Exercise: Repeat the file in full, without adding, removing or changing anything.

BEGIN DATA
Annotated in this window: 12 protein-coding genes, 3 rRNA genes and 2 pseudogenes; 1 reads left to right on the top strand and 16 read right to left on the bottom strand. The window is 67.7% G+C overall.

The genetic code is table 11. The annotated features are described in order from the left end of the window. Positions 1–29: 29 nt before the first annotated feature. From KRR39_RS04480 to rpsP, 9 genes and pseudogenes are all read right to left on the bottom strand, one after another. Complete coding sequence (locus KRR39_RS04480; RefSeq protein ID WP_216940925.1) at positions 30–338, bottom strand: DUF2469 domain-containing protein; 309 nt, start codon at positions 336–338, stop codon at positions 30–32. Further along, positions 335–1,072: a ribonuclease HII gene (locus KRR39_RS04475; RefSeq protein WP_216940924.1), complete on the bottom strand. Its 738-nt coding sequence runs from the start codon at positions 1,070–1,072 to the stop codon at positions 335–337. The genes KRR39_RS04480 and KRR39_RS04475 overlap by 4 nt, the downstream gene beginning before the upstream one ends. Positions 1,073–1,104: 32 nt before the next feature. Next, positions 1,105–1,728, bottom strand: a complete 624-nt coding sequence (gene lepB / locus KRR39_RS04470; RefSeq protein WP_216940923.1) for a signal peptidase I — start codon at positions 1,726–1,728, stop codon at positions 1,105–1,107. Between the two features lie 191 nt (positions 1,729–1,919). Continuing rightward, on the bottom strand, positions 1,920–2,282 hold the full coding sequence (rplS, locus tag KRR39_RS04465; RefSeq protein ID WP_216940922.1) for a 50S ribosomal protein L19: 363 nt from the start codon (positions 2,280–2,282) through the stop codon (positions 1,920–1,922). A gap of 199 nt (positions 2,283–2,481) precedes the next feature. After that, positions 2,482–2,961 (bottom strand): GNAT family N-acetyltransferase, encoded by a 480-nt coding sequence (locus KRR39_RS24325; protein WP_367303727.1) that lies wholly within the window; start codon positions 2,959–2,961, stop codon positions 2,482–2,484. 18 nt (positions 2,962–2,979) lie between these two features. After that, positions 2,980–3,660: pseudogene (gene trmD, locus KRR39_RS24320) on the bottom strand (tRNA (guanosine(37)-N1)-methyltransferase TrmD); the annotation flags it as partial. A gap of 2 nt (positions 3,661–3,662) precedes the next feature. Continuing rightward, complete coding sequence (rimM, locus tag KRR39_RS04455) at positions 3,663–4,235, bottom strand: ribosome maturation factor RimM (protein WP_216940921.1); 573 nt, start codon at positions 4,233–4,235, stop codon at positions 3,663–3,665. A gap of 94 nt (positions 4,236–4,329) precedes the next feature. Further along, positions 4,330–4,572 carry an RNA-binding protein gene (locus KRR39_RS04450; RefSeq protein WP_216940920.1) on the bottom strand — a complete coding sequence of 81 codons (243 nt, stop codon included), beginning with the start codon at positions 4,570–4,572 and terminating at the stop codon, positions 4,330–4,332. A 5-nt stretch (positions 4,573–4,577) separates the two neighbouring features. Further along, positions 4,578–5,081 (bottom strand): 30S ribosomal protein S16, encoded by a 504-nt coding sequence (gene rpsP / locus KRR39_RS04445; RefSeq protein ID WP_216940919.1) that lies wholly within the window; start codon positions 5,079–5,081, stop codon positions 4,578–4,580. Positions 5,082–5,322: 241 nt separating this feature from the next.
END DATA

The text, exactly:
Annotated in this window: 12 protein-coding genes, 3 rRNA genes and 2 pseudogenes; 1 reads left to right on the top strand and 16 read right to left on the bottom strand. The window is 67.7% G+C overall.

The genetic code is table 11. The annotated features are described in order from the left end of the window. Positions 1–29: 29 nt before the first annotated feature. From KRR39_RS04480 to rpsP, 9 genes and pseudogenes are all read right to left on the bottom strand, one after another. Complete coding sequence (locus KRR39_RS04480; RefSeq protein ID WP_216940925.1) at positions 30–338, bottom strand: DUF2469 domain-containing protein; 309 nt, start codon at positions 336–338, stop codon at positions 30–32. Further along, positions 335–1,072: a ribonuclease HII gene (locus KRR39_RS04475; RefSeq protein WP_216940924.1), complete on the bottom strand. Its 738-nt coding sequence runs from the start codon at positions 1,070–1,072 to the stop codon at positions 335–337. The genes KRR39_RS04480 and KRR39_RS04475 overlap by 4 nt, the downstream gene beginning before the upstream one ends. Positions 1,073–1,104: 32 nt before the next feature. Next, positions 1,105–1,728, bottom strand: a complete 624-nt coding sequence (gene lepB / locus KRR39_RS04470; RefSeq protein WP_216940923.1) for a signal peptidase I — start codon at positions 1,726–1,728, stop codon at positions 1,105–1,107. Between the two features lie 191 nt (positions 1,729–1,919). Continuing rightward, on the bottom strand, positions 1,920–2,282 hold the full coding sequence (rplS, locus tag KRR39_RS04465; RefSeq protein ID WP_216940922.1) for a 50S ribosomal protein L19: 363 nt from the start codon (positions 2,280–2,282) through the stop codon (positions 1,920–1,922). A gap of 199 nt (positions 2,283–2,481) precedes the next feature. After that, positions 2,482–2,961 (bottom strand): GNAT family N-acetyltransferase, encoded by a 480-nt coding sequence (locus KRR39_RS24325; protein WP_367303727.1) that lies wholly within the window; start codon positions 2,959–2,961, stop codon positions 2,482–2,484. 18 nt (positions 2,962–2,979) lie between these two features. After that, positions 2,980–3,660: pseudogene (gene trmD, locus KRR39_RS24320) on the bottom strand (tRNA (guanosine(37)-N1)-methyltransferase TrmD); the annotation flags it as partial. A gap of 2 nt (positions 3,661–3,662) precedes the next feature. Continuing rightward, complete coding sequence (rimM, locus tag KRR39_RS04455) at positions 3,663–4,235, bottom strand: ribosome maturation factor RimM (protein WP_216940921.1); 573 nt, start codon at positions 4,233–4,235, stop codon at positions 3,663–3,665. A gap of 94 nt (positions 4,236–4,329) precedes the next feature. Further along, positions 4,330–4,572 carry an RNA-binding protein gene (locus KRR39_RS04450; RefSeq protein WP_216940920.1) on the bottom strand — a complete coding sequence of 81 codons (243 nt, stop codon included), beginning with the start codon at positions 4,570–4,572 and terminating at the stop codon, positions 4,330–4,332. A 5-nt stretch (positions 4,573–4,577) separates the two neighbouring features. Further along, positions 4,578–5,081 (bottom strand): 30S ribosomal protein S16, encoded by a 504-nt coding sequence (gene rpsP / locus KRR39_RS04445; RefSeq protein ID WP_216940919.1) that lies wholly within the window; start codon positions 5,079–5,081, stop codon positions 4,578–4,580. Positions 5,082–5,322: 241 nt separating this feature from the next.